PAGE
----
Forgotten by Government, Recognized by UNESCO: Degrading World Heritage Sites

Posted on June 9, 2012 in Specials

By Awanish Shahi:

Countries like China and Japan as the best examples of curators of their heritage and as marketers of these sites to international tourists. India has multiple exquisite heritage sites and 28 has been recognized by international agency UNESCO as world heritage sites but India itself remained oblivious to its treasure and no government till date seems enthusiast to protect our heritage. Here is a walkthrough of 5 UNESCO world heritage sites in India.

Champaner-Pavagadh Archaeological Park

Located in Panchmahal district in Gujarat, Champaner-Pavagadh Archaeological Park was inscribed by UNESCO world heritage site in 2004. Built by Mehmood Shah Begara this site has unexcavated archaeological, historic as well as living cultural heritage properties. Apart from being a pre-historic site it includes fortifications, palaces, vestiges, religious buildings, water installations from 8th to 14th century. The Pavagadh Hill has famous the Kalimata temple on the top which attracts thousands of pilgrims every year. But despite of its grand stature this site is not well protected and need immediate concern.

Mahabodhi Temple Complex

Mahabodhi temple complex popularly known as the Boudh Gaya is one of the holy sites for Buddhist that was demarcated as the UNESCO world heritage site in 2002. According to ancient mythology Lord Budhha attained enlightenment under Bodhi tree and when Emperor Ashoka visted Boudh Gaya around 260 BC, it led the inception of this monastery. Constructed in bricks from ‘Gupta period’, it has 55m high temple tower which in turn is surrounded by four similar lower towers. The railings of the temple stone carved figures of Hindu Gods, birds and lotus.

Old Goa

Though old Goa resides among the UNESCO world heritage sites but still few people are aware of its international status apart from Goa as a holiday destination. The churches and convents reside in former capital of Velha Goa that was abandoned by Portuguese officially in 1843. Now this place embodies some of the finest monuments which are emblematic to golden past of Goa. The prominent monuments are St. Cathedral church which is the largest church in Goa, India and reportedly Asia. Another famous church of Goa is Bascilia of Bom Jesus contains the relics of the famous patron saint of Goa, St. Francis Xavier. The other famous spots are Museum of Christian Art, Church and Convent of St. Francis of Assisi, Church of Lady of Rosary, Chapel of St. Catherine, Chapel of St. Cajetan, Archaeological Museum and Portrait Gallery, Sound and Light Gallery Museum and others.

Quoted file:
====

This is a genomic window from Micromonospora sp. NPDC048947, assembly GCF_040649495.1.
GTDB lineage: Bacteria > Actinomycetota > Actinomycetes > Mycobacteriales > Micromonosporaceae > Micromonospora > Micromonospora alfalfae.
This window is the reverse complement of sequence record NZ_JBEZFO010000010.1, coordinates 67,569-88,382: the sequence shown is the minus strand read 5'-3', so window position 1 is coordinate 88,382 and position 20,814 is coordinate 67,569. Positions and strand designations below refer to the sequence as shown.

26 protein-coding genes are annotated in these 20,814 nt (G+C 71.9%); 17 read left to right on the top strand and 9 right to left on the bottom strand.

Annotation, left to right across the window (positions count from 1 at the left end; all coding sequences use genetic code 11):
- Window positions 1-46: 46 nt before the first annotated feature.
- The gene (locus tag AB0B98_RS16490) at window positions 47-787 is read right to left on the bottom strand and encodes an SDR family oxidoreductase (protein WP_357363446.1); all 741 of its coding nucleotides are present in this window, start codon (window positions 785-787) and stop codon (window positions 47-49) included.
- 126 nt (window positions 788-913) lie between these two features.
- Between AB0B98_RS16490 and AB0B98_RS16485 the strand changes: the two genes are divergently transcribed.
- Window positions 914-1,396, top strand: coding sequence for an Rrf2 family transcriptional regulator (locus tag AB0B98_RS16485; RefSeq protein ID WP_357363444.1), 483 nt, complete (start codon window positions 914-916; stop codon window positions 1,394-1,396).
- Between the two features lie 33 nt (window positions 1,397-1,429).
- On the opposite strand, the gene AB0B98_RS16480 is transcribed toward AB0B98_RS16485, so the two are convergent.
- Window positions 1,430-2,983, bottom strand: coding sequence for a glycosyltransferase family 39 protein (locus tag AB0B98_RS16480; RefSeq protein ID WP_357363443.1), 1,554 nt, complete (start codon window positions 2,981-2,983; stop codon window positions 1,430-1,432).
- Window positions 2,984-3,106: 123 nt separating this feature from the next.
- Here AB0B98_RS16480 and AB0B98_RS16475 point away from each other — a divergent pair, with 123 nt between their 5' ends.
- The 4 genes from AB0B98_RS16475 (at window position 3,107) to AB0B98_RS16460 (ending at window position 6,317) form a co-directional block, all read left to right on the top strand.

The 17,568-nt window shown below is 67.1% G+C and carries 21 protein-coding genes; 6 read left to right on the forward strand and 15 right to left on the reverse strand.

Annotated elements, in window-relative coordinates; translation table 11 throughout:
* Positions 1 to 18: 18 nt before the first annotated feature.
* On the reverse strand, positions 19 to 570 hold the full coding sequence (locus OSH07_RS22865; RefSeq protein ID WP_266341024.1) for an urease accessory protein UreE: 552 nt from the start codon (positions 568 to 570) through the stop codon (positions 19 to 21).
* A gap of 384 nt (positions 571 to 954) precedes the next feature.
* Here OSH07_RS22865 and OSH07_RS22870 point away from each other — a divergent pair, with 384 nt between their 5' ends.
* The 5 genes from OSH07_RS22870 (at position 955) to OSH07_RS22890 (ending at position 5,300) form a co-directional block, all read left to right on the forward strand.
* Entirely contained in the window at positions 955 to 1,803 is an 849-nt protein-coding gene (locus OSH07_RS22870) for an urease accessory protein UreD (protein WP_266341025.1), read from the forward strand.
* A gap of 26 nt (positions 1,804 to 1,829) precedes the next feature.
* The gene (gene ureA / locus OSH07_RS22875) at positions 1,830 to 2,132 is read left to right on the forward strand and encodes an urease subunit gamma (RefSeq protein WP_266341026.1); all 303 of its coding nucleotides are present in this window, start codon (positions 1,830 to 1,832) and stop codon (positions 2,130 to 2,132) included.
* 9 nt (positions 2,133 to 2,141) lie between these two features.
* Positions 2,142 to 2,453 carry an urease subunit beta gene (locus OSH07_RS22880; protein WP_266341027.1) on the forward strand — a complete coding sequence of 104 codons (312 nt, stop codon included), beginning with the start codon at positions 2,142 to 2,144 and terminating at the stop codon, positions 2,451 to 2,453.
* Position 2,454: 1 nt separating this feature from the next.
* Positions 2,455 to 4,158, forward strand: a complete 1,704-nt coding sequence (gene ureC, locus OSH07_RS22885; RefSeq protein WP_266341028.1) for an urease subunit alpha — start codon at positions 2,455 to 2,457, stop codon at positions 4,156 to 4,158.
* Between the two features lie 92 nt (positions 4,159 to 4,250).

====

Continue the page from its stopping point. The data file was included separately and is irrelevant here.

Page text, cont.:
Chhatrapati Shivaji Terminus (formerly Victoria Terminus)

Chatarapati Shivaji Terminus aka CST is a perfect epitome of Victorian Gothic Revival architecture which was constructed back in 1887 and still stands tall and boasting. UNESCO recognized this 18 platforms terminus (7 are for locals trains and 11 are for long distance) as the world heritage site in 2004.Originally designed by Frederick William Stevens (1848-1900) a British architect, many ancillary buildings has been appended till date making it a grand emblem of Art and architecture serving as inevitable part of Mumbai.

Jantar Mantar (Jaipur)

Jantar Mantar as the name sounds signifies the magically grand astronomical instruments build by Maharaja Jai Singh II in Jaipur, which is modeled after the same in Delhi too built by him. UNESCO inscribed it among world heritage site stating “”an expression of the astronomical skills and cosmological concepts of the court of a scholarly prince at the end of the Mughal period”. This is the largest observatory among the five built by his highness Jai Singh II and has 14 geometric devices for measuring time ,tracking star location and other celestial activities. As instance, Samrat Yantra is the largest instrument that depicts time of the day by shadow plot. Though declared national monument in 1948, UNESCO recognized it 2010 as a world heritage site.
By seeing the inscribed year of these sites one can guess how recently they were recognized by UNESCO when Indian government itself never paid heed to these tokens of glory. Many of our heritages are degrading day by day due to negligence and indifferent behavior of our government. Like the Nalanda University in Bihar is victim of the negligence of our government as only 80 acres of the land of this erstwhile university has been excavated so far and some 100 acres remains to be excavated but political jostle has put this step in thick soup. Awareness and the importance for our emblem of grand history are the utmost need as we as Indian owe responsibility to conserve and protect our beautiful and glorious past.